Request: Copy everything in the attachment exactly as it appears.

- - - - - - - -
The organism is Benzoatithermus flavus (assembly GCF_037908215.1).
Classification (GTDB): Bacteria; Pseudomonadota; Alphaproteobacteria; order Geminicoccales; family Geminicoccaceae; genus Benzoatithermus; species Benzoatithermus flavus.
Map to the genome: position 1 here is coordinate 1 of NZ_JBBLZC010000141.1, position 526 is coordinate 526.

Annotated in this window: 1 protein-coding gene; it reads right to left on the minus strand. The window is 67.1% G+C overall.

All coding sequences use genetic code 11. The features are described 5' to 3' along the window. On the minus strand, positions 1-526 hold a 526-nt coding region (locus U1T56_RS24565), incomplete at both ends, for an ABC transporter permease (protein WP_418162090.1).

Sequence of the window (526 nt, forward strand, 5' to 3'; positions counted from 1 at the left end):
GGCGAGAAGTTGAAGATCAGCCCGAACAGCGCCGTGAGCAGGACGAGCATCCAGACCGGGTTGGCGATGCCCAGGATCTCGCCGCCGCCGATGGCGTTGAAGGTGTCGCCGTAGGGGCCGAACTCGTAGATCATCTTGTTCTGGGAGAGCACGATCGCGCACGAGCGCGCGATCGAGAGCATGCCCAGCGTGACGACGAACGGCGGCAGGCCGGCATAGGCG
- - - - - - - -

The organism is Benzoatithermus flavus (assembly GCF_037908215.1).
Classification (GTDB): Bacteria; Pseudomonadota; Alphaproteobacteria; order Geminicoccales; family Geminicoccaceae; genus Benzoatithermus; species Benzoatithermus flavus.
Map to the genome: position 1 here is coordinate 1 of NZ_JBBLZC010000141.1, position 526 is coordinate 526.

Annotated in this window: 1 protein-coding gene; it reads right to left on the minus strand. The window is 67.1% G+C overall.

All coding sequences use genetic code 11. The features are described 5' to 3' along the window. On the minus strand, positions 1-526 hold a 526-nt coding region (locus U1T56_RS24565), incomplete at both ends, for an ABC transporter permease (protein WP_418162090.1).

Sequence of the window (526 nt, forward strand, 5' to 3'; positions counted from 1 at the left end):
GGCGAGAAGTTGAAGATCAGCCCGAACAGCGCCGTGAGCAGGACGAGCATCCAGACCGGGTTGGCGATGCCCAGGATCTCGCCGCCGCCGATGGCGTTGAAGGTGTCGCCGTAGGGGCCGAACTCGTAGATCATCTTGTTCTGGGAGAGCACGATCGCGCACGAGCGCGCGATCGAGAGCATGCCCAGCGTGACGACGAACGGCGGCAGGCCGGCATAGGCG